It can be easy to be misinformed with what a brand actually is and does. To many people a brand is simply a logo that acts as a differentiator between competitive products. Whilst this is correct in the most fundamental understanding of a brand, the reality is much more developed, with successful brands carefully crafting a narrative and personality that sculpts an identity and backstory to reinforce the message behind the product or services offered.
A brand needs to be a dynamic and receptive entity that has the ability to grow and adapt to market changes, but most importantly customer needs. It can be said that a brand only really lives in the mind of the consumer, where various brand elements are accumulated to create the consumer’s perception of what the brand and product stand for.
It is therefore vital that the identity of a brand creates an extension of the values that underpin the unique selling point of the product. Over time, with consistent and clever marketing, this perception of product and brand can be become intertwined to embody each other, and create a singular identity where brand and product boundaries are blurred.
This emotive understanding of the brand and product helps influence the purchase decision of the customer by creating added values through brand associations and intangible benefits of purchasing this brand over a competitor. In the marketing world, creating added brand value in addition to the value provided by the product or services is a term referred to as Brand Equity.
Brand Equity is a way of measuring how creating a successful brand name through various brand assets can provide additional value to both the customer and the brand, which in turn will be converted into revenue.
Brand Equity can be achieved in a variety of different ways, with some of the key assets summarised below…
1. Brand Awareness
This asset is quite self-explanatory. The more people that are aware of the brand obviously increases the chances of them purchasing the product or services. This can help build trust through familiarity of a brand, particularly when a consumer is purchasing a product in a market sector they don’t often shop in. It is therefore essential to increase the reach of marketing campaigns to interact with the widest audience possible.
There are two levels to brand awareness:
- 1. The consumer being able to recall the brand from memory.
- 2. The consumer being able to recognise the brand from a stimulus such as the brand logo or product.
2. Perceived Quality
This asset helps position the product in the market, and determines how the consumer perceives the product – whether it is a short life item, or a product with more longevity that is worth investing more money into. This also determines the price of the product, as it is important to ensure the product isn’t overpriced for it’s perceived quality, as this will immediately reduce the influence on Brand Equity.
For some products (cars, machinery etc.) this asset will also lend itself to the brand personality and intangible value of the brand, where product quality is expected and needs to be met, otherwise it could be detrimental to the success of the brand, which it may struggle to recover from.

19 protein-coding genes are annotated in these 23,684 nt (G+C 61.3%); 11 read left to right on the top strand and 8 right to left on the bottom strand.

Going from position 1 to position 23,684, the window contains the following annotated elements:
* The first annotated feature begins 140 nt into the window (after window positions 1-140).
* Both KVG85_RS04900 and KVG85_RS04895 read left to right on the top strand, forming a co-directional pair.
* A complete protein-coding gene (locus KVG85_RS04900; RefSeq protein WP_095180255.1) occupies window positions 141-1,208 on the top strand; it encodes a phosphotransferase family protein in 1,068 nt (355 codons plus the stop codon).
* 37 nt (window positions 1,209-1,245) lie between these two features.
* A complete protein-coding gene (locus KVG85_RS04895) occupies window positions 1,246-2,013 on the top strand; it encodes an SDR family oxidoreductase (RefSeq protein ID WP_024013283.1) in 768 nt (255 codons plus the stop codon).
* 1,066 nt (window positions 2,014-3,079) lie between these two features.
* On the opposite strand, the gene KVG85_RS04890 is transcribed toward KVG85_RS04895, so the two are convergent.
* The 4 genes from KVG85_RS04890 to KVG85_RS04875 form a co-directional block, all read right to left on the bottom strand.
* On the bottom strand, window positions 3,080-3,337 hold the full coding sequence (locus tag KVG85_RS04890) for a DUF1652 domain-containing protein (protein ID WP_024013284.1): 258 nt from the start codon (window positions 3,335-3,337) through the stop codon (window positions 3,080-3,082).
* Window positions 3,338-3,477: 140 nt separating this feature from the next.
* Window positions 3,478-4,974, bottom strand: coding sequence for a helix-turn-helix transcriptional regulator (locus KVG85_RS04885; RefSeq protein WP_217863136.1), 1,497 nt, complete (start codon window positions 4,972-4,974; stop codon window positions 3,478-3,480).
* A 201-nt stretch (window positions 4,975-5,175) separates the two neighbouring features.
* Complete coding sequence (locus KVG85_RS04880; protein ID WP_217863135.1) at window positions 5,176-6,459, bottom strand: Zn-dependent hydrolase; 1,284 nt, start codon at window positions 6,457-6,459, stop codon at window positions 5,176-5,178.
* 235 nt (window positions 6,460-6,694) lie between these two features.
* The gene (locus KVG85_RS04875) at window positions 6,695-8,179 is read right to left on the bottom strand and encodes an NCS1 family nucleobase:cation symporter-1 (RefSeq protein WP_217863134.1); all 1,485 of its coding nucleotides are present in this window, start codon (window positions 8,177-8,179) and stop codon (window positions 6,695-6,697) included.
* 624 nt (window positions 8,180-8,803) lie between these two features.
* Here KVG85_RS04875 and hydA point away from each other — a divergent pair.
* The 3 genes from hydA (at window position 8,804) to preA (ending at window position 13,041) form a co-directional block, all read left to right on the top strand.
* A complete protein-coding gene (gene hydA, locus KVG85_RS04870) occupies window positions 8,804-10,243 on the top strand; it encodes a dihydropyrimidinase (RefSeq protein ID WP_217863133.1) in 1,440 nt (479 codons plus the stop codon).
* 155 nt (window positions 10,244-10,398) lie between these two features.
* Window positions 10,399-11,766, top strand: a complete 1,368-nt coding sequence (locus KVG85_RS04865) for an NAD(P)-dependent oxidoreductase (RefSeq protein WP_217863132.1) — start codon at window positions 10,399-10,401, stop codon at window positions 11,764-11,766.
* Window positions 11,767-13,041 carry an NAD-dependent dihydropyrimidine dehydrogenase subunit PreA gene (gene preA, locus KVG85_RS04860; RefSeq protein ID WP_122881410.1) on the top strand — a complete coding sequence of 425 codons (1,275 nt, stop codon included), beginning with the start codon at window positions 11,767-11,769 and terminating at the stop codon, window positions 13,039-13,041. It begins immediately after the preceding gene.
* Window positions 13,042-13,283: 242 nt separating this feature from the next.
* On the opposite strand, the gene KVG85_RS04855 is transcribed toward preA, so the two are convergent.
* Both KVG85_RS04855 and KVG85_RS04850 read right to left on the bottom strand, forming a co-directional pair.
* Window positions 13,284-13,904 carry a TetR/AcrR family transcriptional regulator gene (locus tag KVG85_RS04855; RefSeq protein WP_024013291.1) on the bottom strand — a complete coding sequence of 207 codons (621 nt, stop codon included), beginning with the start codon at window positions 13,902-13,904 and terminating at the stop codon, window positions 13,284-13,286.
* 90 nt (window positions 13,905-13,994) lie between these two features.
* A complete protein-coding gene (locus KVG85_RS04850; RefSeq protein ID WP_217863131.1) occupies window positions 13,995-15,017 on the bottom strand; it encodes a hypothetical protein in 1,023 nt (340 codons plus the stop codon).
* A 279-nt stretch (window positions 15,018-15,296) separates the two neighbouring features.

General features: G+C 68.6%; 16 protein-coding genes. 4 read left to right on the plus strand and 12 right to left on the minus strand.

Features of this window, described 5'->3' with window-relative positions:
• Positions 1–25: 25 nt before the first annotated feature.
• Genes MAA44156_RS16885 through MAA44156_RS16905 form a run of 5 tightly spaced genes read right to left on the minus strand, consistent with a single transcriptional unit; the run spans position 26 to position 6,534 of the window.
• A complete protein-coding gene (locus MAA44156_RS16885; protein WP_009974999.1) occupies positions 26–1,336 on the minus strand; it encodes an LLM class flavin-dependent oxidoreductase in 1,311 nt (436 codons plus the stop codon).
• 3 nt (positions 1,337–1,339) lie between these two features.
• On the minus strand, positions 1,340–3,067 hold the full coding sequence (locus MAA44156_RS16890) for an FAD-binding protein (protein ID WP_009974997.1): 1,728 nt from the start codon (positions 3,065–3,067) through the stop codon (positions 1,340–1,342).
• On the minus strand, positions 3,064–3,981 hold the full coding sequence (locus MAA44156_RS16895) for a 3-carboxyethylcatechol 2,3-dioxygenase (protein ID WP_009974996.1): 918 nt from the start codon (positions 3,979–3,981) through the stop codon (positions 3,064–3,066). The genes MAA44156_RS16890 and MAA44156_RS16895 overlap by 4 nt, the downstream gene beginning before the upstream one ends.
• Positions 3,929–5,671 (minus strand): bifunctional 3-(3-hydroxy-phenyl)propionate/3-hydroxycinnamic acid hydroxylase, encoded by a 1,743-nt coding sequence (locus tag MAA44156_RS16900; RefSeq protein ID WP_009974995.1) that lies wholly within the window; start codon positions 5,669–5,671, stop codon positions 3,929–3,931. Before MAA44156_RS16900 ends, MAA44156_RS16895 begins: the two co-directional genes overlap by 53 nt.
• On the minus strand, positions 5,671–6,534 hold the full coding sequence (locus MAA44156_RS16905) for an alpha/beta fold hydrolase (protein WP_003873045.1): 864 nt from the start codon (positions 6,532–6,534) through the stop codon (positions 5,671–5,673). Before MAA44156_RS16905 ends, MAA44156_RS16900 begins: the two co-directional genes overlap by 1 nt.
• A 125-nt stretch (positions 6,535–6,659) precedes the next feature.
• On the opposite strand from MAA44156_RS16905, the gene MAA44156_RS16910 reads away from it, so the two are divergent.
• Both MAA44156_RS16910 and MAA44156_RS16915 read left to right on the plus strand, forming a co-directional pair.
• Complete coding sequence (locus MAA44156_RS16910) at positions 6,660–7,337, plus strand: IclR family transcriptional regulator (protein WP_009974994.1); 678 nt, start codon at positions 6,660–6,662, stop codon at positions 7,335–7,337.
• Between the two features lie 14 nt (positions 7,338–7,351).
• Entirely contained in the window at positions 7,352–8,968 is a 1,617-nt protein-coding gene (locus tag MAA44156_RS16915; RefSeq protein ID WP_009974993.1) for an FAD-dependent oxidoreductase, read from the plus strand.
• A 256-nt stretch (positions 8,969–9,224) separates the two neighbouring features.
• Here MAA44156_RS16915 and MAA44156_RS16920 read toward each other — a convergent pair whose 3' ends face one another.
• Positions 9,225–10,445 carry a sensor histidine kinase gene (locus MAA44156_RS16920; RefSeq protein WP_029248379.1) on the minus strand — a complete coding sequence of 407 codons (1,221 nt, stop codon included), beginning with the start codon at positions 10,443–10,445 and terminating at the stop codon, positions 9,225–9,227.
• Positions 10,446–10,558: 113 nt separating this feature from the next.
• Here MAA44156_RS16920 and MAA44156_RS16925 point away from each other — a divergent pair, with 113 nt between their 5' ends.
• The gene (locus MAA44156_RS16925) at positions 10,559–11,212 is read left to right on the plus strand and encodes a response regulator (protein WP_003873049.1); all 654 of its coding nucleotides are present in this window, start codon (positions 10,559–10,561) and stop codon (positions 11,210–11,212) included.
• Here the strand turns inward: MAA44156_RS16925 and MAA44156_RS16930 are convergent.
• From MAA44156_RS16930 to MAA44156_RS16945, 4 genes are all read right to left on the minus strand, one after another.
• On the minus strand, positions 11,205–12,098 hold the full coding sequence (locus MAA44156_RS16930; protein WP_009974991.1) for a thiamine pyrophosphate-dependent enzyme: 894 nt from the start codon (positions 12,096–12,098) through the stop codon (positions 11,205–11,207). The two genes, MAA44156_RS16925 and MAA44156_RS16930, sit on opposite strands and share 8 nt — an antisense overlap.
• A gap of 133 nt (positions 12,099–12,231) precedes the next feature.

3. Brand Associations
Brand Associations are vital in fulfilling the reputation and emotive attitudes towards a brand. This asset provides the brand with a personality and presents it as more than just a product. This is especially important for products with an emotive value to them, such as cars, clothing and lifestyle items. Whether it is a conscious decision or not, consumers purchase brands to present an extension of themselves, therefore it is important the brand captures an emotive association to further influence the purchase decision. This is often achieved through product placement or celebrity endorsement to give the brand context within the consumer’s lifestyle, which in turn also helps to increase brand awareness and brand recall.
4. Brand Loyalty
Brand loyalty is an extremely important asset. It helps turn loyal customers into essentially brand ambassadors, who will then promote the brand within their social groups. This promotes the brand in an honest, personal format and people are more inclined to trust their friends experience and opinion of a brand and are therefore more likely to give it a try. This is essentially free marketing – therefore it is a good idea to look after existing customers.
Another advantage of maintaining loyal customers is the ability to dominate a market sector. This ensures the brand has time to react once a new product enters the market without the fear of loyal customers immediately leaving the brand.
Results of creating added value
The results of these processes can help create added value for the customer, which becomes an influential factor during the purchase decision, and consequently increases the value to the company through revenue and reputation.
Increasing the Brand Equity provides value to the customer by providing a rationale and clarity to the purchase decision, and provides a confidence in the brand over a competitor even when the functional elements of the product are equal. It also increases customer satisfaction due to the emotive consumption of the brand in addition to the product.
Brand Equity increases the value of the company by enhancing the effectiveness of marketing campaigns due to the name of the brand being recognised more frequently, and this can act as a competitive advantage within the market sector. It also allows for the price of the product to be offset against the brand, which could result in a premium price being charged due to brand loyalty, emotive lifestyle consumption and product demand.